consideration of the structure of everything could be described as the search for a framework for the the human condition. it could also be defined as making sense of every mess. it’s often just information dogmatecture. a way to establish credentials for thought leadership and a reason to use praxis and periphery in conference submissions. but it’s innate. when we consider the parts of information architecture we can’t help but consider the sums of the parts of information architecture. and because the universe is a perplexing subconscious constant, it influences every decision we make about how to describe who we are and how we are. we use that which is infinitely unstructured to frame our conversation about that which is uniquely structured.

which is why the structure of everything drifts further away from us as the boundaries of the information space expand. it’s information architecture redshift.

the articulation of design

196/365
196/365 by Tim Caynes


had a lovely long conversation today about what design is and why we do it. I paraphrase

in order to explain the progression from what we understand to the things we make we undertake a deliberately unstructured approach to divining meaning and distilling insights such that we might evolve and create structures and make sense of that which we’re analysing in order that we can confidently develop evidence-based hypotheses that describe the behaviours we want to effect and the human outcomes we want to see

but also sometimes we just make things up because nothing makes sense and it’s not really that bad if you just have a good idea and see if it works because if I really only created things with a direct, methodical, causal relationship to the user intents and behaviours I need to support then I would actually be pretty bored because the act of creation must be the sum of all knowledge and that means that since I know lots of stuff I probably know many of the outcomes and I have a pretty good idea of what might work but omg that’s just designing for yourself how dare you that’s not what we do call yourself an experience designer actually no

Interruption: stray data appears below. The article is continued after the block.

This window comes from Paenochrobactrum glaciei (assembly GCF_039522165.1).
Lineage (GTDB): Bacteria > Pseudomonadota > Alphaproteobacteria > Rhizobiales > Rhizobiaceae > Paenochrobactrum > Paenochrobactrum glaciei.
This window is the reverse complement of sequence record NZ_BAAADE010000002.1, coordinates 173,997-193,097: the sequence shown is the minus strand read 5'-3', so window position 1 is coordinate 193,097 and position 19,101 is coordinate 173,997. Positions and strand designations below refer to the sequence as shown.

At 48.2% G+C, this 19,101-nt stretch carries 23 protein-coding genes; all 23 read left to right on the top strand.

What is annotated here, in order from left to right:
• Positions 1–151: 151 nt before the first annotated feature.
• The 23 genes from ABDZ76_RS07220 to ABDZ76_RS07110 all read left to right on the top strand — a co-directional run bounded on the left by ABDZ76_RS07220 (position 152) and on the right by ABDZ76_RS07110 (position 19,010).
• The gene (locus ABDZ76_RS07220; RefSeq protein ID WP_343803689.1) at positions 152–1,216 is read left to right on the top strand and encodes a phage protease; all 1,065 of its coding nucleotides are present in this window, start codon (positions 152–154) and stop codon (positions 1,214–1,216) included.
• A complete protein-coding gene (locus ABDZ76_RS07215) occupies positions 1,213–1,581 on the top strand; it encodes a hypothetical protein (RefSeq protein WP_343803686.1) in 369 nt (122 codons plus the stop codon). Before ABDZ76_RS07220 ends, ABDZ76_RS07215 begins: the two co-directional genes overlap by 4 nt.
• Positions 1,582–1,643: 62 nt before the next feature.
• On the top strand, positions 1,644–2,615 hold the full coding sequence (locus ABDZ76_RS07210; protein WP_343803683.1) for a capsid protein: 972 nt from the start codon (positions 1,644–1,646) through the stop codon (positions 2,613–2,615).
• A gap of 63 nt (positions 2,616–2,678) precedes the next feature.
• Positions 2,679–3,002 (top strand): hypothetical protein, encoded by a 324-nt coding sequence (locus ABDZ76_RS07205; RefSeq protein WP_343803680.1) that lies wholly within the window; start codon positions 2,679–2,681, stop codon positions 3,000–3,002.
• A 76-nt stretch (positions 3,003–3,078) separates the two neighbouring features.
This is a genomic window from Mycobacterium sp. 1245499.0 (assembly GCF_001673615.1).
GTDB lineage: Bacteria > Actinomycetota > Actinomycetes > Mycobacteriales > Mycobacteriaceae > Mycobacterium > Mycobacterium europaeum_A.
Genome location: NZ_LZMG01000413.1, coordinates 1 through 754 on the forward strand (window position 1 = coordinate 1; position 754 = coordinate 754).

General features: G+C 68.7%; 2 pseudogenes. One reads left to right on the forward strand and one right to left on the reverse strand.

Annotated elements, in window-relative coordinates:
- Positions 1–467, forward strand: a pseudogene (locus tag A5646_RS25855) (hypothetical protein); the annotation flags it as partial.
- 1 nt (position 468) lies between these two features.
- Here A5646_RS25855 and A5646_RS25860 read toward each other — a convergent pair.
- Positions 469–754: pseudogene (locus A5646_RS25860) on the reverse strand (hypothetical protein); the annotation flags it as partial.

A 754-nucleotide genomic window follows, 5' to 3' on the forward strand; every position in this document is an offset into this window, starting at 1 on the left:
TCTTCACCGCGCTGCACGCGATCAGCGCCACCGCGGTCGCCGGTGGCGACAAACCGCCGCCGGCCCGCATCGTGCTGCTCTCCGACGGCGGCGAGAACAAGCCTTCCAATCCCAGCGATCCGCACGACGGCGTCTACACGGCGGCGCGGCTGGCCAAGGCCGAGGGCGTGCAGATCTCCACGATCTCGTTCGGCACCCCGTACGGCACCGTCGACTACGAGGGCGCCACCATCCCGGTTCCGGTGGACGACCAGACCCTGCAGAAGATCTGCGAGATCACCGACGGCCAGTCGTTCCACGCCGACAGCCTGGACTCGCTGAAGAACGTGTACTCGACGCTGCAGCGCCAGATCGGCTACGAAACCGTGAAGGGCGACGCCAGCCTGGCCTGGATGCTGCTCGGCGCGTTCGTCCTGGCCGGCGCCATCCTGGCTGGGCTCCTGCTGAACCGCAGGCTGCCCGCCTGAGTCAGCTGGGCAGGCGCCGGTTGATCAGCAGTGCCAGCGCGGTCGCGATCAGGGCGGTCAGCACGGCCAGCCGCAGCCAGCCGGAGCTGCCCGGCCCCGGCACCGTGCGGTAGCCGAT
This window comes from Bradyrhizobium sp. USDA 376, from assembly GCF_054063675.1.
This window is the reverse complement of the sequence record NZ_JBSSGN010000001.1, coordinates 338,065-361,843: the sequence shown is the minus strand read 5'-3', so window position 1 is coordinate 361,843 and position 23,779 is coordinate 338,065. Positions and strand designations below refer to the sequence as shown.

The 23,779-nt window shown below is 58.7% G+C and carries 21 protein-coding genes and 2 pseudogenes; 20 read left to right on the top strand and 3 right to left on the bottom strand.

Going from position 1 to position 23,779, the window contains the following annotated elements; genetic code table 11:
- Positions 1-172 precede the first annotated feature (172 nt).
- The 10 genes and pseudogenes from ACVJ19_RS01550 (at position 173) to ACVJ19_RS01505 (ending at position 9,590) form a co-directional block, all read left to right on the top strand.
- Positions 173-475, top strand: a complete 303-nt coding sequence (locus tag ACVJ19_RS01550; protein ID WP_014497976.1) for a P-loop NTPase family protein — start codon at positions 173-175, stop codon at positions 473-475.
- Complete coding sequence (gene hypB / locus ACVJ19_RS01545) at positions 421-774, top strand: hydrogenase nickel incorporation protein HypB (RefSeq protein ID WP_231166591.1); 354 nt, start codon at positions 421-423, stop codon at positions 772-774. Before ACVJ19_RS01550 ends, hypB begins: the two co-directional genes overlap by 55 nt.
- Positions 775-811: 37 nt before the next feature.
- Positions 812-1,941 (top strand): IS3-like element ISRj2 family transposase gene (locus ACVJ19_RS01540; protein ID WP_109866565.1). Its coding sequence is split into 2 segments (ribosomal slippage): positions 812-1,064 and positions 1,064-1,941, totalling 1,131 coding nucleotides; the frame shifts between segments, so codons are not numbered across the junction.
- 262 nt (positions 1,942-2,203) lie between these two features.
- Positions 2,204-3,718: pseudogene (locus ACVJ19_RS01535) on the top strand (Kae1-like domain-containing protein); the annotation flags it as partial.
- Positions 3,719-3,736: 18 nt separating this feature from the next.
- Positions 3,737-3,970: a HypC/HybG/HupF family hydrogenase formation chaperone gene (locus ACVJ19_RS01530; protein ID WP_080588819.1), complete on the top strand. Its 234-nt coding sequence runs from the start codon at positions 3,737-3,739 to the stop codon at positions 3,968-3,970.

but in the end the design we do is only as good as our ability to articulate its value. value to users. value to stakeholders. value to the universe. and most importantly the value to us, the creators. for if I invest in the creative endeavour with disregard to the impact it has on me then I deny myself the opportunity to explore my capabilities, weaknesses, inspirations and, fundamentally, my ability to communicate new ideas

it’s the articulation of design that gives design meaning and value. it’s an acquired skill. you have to practice and get good at it. but once you’ve got it, design makes sense. not just in the way you describe it to others, but how you describe it to yourself. and that’s where you begin to understand the real value of what you do

and yes, italic

update: much talk regarding articulating the value of design at this week’s Leading Design conference which had many heads nodding including my own but in an agreeable way not a falling asleep way and while I suggest that the value of articulation can be most readily appreciated in the way it enables you to understand and evolve your own work the gaping void between doing design and expressing the value of design is still largely being quacked into, leaving stakeholders and business leaders to cup their ears at the silence. the need to describe value has never been greater and the Leading Design conference connected some lovely people to share their experiences and advocate some effective methods for doing just that so thank you to Andy Budd and Clearleft for making it happen.